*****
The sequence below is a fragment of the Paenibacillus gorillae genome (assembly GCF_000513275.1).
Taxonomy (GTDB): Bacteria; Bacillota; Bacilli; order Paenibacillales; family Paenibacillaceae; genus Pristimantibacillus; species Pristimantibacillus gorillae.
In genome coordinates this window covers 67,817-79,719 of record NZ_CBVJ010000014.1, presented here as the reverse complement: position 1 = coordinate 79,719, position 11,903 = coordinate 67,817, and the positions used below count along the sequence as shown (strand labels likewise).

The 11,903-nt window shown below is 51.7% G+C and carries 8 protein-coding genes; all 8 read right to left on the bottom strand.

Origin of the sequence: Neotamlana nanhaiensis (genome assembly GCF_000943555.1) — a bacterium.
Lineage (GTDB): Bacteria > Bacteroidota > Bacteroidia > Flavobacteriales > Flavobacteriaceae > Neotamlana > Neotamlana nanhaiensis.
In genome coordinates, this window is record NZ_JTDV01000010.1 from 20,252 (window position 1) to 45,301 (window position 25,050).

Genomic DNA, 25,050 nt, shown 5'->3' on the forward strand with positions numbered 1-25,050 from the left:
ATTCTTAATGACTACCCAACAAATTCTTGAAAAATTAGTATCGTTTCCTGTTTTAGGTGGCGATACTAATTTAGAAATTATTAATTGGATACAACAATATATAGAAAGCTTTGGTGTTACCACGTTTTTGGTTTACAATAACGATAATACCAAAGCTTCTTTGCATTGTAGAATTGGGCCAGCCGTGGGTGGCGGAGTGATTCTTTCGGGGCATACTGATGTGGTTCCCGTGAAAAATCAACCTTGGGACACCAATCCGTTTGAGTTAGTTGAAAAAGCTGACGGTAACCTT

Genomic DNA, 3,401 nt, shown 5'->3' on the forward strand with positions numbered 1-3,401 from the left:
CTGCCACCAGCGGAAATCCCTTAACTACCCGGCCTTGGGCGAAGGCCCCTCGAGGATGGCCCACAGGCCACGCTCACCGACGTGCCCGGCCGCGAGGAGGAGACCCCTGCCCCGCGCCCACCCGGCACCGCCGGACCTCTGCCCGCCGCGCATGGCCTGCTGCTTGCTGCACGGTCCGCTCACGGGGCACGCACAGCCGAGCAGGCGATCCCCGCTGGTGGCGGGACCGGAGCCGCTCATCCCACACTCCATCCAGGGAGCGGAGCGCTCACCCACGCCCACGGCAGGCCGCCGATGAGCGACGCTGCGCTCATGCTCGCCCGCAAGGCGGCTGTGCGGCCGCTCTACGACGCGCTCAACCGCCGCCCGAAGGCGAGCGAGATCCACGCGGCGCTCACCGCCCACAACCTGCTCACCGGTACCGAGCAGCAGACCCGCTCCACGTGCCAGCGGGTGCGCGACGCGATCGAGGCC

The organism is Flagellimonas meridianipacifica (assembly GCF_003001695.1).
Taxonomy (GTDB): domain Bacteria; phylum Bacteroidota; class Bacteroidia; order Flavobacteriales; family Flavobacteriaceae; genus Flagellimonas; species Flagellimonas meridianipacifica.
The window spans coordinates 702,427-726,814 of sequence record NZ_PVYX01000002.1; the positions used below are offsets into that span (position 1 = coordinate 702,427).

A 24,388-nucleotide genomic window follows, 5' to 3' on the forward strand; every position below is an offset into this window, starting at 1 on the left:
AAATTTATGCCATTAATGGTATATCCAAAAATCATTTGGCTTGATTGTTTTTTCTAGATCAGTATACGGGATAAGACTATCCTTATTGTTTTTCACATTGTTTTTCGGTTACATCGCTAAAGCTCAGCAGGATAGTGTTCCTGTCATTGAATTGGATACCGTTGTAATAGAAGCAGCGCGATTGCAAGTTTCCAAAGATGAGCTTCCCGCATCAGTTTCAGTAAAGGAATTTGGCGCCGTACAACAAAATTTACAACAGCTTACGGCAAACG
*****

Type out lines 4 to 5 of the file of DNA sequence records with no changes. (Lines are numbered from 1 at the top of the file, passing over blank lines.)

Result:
The 11,903-nt window shown below is 51.7% G+C and carries 8 protein-coding genes; all 8 read right to left on the bottom strand.

Origin of the sequence: Neotamlana nanhaiensis (genome assembly GCF_000943555.1) — a bacterium.